Traditional media and social media. The latest research data: the Italian case

Edelman's research data on the credibility of information through traditional and digital media is also confirmed by a recent Italian study , entitled "How new Italian generations are informed" conducted by the Demopolis institute on behalf of the Official rder of Italian journalists. According to this survey, those under 30 in Italy use the online press (75%) as an information tool, but also television (66%). Compared to Edelman's data, however, the Italians under 30 place greater trust in social networks. In fact, 63% use Facebook or YouTube to stay informed. However, it is not a blind trust. As many as 56% of them view the news from social media with a critical attitude, often doubting the credibility of such news. Confidence in the reliability of news rises, if instead we rely on traditional media. In fact, only 34% say they often doubt the credibility of television or print media, compared to 51% who claim to doubt it only sometimes.

We spend more time on digital media than on traditional media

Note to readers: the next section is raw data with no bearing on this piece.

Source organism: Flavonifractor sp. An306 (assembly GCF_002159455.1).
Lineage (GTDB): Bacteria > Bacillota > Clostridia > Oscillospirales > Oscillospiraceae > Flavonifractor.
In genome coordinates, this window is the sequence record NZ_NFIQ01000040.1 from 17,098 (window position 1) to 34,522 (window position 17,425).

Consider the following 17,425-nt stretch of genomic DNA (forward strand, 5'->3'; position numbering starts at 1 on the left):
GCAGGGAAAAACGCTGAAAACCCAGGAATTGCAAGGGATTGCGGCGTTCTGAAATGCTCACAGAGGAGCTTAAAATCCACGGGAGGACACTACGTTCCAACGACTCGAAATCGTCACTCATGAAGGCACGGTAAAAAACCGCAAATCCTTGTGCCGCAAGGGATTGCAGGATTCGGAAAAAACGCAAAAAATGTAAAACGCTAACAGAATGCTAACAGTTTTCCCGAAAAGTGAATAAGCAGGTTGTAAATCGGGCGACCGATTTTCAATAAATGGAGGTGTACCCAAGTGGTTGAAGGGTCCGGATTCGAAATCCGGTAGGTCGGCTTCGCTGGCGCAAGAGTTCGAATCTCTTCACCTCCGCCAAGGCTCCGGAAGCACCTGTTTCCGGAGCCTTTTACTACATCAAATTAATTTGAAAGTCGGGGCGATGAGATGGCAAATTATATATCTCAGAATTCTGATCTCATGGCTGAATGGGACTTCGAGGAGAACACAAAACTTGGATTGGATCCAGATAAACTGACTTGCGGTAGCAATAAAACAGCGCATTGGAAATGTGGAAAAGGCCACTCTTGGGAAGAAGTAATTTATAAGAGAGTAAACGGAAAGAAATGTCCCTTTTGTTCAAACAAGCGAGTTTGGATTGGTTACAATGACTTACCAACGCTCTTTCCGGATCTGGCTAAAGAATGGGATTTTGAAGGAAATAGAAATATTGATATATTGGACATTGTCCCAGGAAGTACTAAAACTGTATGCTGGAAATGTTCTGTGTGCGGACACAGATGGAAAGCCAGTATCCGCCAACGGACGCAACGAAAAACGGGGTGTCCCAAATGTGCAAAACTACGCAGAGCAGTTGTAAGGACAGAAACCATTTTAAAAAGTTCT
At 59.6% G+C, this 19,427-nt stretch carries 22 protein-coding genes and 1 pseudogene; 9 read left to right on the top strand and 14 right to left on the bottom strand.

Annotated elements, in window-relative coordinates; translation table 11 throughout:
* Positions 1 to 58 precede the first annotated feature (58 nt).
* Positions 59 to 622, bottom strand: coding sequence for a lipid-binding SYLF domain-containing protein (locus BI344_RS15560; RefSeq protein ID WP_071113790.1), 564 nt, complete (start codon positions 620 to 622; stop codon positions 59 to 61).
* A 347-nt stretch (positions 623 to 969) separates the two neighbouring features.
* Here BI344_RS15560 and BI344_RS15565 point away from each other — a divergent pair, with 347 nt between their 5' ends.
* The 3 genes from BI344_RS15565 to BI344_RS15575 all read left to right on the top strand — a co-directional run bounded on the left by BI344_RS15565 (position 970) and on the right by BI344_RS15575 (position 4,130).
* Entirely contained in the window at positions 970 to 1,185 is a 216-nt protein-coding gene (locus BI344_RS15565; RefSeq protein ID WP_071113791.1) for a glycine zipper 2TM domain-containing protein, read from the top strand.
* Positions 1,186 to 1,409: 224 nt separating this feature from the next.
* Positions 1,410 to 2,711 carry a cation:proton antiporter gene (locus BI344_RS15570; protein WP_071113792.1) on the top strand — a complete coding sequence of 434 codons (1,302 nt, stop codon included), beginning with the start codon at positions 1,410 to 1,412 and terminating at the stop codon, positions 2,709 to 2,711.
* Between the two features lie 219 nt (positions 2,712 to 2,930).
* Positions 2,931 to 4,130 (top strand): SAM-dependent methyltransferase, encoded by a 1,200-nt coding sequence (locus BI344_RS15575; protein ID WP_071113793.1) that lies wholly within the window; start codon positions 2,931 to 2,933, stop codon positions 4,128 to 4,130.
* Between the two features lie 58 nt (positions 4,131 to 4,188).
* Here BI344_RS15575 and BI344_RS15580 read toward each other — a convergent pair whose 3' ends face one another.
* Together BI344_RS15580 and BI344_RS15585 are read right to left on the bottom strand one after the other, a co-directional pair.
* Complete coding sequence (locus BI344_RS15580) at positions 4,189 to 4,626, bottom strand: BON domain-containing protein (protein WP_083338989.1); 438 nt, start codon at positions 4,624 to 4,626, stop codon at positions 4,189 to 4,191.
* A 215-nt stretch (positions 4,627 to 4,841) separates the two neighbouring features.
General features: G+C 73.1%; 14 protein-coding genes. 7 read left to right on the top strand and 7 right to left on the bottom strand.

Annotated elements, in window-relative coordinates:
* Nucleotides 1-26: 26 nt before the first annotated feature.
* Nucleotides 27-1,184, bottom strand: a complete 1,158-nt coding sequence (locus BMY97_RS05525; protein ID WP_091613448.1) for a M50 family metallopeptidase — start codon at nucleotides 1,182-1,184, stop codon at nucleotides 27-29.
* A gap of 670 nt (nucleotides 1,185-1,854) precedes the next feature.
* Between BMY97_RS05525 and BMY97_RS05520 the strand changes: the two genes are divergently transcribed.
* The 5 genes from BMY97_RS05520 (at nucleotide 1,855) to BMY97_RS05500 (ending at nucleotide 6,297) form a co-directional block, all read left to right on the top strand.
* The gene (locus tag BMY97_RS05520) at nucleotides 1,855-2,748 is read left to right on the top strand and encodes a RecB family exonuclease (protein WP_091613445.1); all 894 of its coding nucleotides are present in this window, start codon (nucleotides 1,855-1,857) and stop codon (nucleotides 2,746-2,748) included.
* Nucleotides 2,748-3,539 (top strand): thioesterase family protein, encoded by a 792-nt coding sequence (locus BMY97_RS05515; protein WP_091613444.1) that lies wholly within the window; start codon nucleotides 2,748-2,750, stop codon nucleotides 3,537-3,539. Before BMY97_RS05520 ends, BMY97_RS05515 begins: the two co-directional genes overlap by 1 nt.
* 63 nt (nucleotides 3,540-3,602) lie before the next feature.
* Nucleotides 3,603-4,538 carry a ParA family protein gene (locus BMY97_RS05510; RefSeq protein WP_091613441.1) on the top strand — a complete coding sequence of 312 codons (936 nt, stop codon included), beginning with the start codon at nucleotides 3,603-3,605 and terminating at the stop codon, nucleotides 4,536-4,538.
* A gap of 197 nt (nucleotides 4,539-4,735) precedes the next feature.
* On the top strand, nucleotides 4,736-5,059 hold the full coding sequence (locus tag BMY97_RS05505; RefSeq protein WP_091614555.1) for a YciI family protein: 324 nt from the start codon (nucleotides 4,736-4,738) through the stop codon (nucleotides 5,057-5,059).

Although the credibility of social media, in terms of information distributors, is much lower than in television, radio, or the press, it is certain that we spend much more time on Facebook or YouTube than in front of a television program or on a paper.

This data is confirmed by a Global Digital 2018 survey, conducted by We Are Social in collaboration with Hootsuite, the most widely used social media management platform in the world. It is clear that users spend most of their time online, on social media platforms: on average, users spend twice as much time on digital platforms (6 hours a day, of which 2 are dedicated to social media) compared to 3 hours dedicated to traditional media such as TV. It should be emphasized that it reaches 3 hours also thanks to the time dedicated to streaming on demand.

It goes without saying that the idea about the world, information, and the creation of one's own point of view is also conveyed through the platforms.